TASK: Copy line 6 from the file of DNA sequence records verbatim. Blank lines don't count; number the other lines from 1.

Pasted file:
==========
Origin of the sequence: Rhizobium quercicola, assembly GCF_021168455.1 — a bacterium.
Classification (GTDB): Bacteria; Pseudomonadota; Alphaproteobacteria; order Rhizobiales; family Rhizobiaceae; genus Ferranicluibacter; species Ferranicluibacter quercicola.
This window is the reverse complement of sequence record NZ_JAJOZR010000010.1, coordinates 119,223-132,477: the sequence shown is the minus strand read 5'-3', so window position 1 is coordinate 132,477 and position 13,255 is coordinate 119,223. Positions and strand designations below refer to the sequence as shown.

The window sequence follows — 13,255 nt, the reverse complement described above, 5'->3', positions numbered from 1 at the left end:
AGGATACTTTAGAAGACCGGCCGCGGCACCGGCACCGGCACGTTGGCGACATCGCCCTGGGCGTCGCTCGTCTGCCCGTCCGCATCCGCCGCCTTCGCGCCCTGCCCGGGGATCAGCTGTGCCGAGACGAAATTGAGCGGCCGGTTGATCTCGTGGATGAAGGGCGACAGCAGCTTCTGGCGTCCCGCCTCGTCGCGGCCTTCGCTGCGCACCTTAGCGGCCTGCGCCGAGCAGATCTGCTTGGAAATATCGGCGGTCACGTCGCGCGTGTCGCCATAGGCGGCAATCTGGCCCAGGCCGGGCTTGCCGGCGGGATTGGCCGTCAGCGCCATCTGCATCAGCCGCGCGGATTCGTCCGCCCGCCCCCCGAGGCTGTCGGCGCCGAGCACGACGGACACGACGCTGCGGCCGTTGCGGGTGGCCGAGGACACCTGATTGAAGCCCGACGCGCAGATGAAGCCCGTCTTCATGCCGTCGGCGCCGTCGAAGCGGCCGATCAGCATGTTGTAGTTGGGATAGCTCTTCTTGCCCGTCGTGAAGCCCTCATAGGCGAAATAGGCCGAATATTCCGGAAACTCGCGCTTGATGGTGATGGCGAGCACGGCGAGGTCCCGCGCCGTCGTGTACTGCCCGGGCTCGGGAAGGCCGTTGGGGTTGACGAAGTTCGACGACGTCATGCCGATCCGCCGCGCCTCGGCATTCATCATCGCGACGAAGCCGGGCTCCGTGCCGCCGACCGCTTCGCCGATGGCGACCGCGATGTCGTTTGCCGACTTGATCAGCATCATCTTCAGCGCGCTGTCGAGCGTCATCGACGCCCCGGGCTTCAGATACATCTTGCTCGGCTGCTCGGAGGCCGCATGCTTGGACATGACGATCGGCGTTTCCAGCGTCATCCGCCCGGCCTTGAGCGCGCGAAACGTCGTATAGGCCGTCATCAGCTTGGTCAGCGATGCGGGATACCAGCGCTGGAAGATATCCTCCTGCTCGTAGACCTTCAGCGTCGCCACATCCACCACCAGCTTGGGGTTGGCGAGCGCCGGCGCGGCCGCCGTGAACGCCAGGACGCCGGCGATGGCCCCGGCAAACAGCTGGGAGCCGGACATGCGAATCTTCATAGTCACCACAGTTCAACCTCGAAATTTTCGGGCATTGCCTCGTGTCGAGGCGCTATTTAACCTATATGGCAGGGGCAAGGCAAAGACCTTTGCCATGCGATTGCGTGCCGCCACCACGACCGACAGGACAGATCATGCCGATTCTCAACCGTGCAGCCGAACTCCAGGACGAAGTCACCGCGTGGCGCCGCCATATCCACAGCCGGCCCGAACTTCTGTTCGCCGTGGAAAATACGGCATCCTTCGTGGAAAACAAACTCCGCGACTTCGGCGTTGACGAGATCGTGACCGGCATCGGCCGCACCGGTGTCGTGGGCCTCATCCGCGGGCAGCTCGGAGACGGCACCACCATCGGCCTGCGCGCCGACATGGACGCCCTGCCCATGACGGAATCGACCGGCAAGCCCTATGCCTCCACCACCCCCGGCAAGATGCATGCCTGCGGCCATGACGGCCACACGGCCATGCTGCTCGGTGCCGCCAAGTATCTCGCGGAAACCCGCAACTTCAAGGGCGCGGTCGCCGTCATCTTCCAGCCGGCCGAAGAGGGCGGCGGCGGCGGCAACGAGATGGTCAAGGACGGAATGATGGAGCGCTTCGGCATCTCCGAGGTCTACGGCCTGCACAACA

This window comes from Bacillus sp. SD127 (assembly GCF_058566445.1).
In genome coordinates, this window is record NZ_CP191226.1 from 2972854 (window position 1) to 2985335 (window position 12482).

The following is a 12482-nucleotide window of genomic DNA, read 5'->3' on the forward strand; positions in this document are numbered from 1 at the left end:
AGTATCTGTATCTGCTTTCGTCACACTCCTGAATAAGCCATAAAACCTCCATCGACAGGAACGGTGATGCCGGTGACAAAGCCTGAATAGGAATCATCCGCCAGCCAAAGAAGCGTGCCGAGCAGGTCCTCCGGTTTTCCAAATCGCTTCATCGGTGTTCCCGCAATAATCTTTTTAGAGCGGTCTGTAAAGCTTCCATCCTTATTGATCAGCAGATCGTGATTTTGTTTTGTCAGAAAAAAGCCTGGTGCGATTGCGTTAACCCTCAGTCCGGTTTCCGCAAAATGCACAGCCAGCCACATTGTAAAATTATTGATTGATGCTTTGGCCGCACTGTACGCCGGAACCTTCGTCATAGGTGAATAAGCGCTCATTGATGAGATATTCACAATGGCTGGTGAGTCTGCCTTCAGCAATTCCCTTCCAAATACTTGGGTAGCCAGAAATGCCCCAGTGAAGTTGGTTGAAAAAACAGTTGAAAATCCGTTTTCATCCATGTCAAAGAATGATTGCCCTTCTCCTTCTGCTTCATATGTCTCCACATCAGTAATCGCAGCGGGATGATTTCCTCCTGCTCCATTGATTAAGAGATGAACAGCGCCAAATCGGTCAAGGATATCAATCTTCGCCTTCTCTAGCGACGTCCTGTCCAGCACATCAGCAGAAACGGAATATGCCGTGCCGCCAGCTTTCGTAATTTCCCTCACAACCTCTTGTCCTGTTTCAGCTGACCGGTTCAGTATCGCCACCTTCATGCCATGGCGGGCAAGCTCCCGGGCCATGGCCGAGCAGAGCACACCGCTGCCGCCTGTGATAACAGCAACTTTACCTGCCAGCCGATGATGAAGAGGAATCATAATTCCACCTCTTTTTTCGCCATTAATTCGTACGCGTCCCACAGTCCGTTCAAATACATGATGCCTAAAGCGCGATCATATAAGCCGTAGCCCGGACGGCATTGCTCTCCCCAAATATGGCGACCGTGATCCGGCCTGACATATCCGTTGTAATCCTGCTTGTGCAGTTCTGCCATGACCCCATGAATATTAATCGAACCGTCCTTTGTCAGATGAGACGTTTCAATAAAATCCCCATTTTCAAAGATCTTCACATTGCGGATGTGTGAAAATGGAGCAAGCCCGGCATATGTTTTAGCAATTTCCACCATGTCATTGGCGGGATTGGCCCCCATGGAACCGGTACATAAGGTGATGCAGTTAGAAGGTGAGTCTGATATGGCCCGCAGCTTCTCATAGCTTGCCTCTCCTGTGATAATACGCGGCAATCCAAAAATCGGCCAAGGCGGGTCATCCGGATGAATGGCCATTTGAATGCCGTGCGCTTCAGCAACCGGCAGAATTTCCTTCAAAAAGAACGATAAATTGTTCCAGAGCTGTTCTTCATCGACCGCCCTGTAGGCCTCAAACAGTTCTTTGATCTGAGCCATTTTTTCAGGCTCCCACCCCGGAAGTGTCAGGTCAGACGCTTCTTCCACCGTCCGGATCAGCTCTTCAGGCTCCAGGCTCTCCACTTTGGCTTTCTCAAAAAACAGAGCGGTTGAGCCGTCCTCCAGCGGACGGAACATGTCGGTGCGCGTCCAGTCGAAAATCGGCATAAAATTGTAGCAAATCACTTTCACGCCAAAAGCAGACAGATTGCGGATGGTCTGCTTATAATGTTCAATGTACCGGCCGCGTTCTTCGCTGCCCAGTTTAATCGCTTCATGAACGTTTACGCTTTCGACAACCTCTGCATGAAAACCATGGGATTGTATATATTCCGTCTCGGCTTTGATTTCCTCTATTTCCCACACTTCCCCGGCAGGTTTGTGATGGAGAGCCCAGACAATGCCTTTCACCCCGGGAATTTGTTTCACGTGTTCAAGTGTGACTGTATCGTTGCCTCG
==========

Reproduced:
This window comes from Bacillus sp. SD127 (assembly GCF_058566445.1).